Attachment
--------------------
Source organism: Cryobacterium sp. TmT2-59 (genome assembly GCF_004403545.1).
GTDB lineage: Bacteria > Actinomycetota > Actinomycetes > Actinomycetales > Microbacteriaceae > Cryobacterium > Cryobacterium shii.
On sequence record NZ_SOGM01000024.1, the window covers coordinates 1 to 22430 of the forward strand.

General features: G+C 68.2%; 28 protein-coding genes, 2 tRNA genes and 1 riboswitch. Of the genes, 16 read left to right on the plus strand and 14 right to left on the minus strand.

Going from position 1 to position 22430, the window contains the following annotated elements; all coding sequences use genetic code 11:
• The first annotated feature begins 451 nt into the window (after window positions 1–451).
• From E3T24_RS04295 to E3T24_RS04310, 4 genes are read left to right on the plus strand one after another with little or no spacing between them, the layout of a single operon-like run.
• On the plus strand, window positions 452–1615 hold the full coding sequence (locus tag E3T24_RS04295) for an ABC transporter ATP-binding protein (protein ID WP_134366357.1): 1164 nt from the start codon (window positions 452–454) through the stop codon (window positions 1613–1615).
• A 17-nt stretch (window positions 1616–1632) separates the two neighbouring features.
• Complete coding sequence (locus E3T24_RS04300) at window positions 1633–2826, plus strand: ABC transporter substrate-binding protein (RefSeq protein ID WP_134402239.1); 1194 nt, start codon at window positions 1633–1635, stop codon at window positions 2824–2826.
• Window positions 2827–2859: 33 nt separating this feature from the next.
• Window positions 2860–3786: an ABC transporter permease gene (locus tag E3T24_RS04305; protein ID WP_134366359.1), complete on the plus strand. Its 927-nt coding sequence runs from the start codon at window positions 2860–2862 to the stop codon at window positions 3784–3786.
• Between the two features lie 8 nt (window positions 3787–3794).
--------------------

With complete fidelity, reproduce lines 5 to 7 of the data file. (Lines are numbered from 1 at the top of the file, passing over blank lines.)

Going from position 1 to position 22430, the window contains the following annotated elements; all coding sequences use genetic code 11:
• The first annotated feature begins 451 nt into the window (after window positions 1–451).
• From E3T24_RS04295 to E3T24_RS04310, 4 genes are read left to right on the plus strand one after another with little or no spacing between them, the layout of a single operon-like run.